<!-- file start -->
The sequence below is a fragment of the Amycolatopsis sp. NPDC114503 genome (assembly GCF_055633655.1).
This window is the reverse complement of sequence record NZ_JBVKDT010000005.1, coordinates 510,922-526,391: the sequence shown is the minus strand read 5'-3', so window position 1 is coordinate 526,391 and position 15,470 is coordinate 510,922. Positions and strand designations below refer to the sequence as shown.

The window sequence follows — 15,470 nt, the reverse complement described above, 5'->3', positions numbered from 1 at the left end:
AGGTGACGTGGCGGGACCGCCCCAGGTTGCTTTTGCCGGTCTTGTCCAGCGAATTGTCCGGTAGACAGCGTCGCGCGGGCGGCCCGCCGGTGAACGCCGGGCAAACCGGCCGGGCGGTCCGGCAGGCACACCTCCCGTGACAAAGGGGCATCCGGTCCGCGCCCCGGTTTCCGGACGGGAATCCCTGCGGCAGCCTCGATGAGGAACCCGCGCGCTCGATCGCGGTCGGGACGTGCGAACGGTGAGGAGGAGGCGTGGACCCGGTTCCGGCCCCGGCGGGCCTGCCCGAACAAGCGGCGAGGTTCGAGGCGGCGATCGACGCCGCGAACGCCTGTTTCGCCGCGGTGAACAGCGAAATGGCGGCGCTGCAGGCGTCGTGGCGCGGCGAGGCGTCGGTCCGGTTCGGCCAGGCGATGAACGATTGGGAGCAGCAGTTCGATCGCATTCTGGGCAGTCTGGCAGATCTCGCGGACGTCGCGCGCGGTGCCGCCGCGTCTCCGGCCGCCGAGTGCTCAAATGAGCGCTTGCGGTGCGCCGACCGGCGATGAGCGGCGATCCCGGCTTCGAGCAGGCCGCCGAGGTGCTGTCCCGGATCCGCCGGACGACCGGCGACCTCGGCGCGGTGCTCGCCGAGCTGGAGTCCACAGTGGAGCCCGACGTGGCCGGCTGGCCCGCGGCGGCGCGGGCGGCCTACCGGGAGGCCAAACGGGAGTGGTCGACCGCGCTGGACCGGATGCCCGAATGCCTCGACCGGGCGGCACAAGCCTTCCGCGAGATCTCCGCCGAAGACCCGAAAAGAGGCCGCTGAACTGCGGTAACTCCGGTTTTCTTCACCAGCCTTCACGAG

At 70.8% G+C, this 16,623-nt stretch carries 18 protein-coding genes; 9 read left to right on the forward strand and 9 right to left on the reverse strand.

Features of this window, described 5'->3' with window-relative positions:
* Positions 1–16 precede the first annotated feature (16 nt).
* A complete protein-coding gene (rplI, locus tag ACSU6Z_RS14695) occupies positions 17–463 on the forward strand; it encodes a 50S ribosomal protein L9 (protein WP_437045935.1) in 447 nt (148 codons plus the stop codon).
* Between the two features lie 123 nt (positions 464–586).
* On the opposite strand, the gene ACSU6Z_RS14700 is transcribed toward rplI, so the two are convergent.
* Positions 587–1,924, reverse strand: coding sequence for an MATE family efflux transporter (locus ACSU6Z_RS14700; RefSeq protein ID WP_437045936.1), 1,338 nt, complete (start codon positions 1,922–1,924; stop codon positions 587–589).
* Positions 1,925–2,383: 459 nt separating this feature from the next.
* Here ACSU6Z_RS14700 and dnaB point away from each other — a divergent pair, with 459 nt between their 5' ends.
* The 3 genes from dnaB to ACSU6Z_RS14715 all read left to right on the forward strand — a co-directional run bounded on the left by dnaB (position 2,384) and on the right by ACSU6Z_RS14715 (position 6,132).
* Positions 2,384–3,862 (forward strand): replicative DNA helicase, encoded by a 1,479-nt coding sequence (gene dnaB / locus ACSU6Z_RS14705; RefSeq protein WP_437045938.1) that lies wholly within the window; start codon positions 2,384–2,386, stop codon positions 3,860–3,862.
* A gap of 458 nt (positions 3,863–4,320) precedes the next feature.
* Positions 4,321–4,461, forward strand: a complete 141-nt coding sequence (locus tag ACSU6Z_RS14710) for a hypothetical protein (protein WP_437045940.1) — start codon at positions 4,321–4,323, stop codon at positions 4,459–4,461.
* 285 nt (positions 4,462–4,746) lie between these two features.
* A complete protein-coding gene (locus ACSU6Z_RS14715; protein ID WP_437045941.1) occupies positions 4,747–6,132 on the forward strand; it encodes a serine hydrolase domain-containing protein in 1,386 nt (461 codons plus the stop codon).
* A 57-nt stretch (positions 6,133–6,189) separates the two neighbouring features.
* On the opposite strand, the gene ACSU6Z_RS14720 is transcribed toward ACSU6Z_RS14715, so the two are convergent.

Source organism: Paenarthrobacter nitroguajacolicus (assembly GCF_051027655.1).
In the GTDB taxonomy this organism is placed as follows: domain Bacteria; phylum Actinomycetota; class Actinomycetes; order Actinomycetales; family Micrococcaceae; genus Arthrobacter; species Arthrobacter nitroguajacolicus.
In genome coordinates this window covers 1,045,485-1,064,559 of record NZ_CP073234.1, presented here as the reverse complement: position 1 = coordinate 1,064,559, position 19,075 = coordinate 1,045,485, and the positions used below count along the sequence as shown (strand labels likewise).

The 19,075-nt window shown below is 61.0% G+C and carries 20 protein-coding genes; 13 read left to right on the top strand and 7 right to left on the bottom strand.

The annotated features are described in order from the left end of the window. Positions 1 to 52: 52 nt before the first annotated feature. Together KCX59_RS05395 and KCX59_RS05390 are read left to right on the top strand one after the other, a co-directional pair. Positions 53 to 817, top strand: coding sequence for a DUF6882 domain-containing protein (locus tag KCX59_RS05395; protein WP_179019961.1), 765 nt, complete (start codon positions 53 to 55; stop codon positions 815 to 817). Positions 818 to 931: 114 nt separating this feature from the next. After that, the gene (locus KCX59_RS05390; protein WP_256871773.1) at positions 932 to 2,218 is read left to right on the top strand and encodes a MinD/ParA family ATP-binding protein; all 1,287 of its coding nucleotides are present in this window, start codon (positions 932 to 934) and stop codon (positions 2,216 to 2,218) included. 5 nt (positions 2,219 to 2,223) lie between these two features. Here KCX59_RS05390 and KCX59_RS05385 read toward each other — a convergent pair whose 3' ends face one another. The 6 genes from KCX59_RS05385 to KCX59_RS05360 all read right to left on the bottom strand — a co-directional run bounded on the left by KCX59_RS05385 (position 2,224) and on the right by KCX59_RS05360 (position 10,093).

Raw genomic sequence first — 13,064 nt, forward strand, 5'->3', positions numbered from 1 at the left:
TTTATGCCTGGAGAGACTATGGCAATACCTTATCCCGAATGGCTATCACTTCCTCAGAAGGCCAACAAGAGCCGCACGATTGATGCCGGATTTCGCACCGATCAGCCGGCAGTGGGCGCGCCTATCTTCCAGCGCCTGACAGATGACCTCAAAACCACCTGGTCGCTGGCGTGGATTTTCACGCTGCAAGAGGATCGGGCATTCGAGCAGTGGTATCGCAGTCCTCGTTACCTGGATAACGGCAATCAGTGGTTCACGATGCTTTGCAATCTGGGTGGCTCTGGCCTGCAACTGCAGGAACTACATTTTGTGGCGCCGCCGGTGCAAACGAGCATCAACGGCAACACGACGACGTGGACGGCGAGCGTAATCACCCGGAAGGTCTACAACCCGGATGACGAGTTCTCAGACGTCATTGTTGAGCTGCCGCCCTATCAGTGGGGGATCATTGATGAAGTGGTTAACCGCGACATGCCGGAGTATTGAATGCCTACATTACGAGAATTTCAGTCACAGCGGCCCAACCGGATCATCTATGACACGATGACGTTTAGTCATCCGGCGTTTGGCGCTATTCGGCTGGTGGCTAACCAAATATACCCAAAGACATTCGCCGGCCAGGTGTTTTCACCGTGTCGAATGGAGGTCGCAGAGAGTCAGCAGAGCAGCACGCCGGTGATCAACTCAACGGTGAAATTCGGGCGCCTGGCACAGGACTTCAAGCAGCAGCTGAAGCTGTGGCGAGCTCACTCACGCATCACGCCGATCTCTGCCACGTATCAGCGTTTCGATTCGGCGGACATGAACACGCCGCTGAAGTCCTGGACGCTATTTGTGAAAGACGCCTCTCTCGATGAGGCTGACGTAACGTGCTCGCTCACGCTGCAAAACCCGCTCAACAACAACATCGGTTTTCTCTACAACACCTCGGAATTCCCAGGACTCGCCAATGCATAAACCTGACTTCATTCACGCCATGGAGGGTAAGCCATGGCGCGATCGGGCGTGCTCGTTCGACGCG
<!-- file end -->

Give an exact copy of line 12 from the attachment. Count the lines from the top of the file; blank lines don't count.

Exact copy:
* Positions 1,925–2,383: 459 nt separating this feature from the next.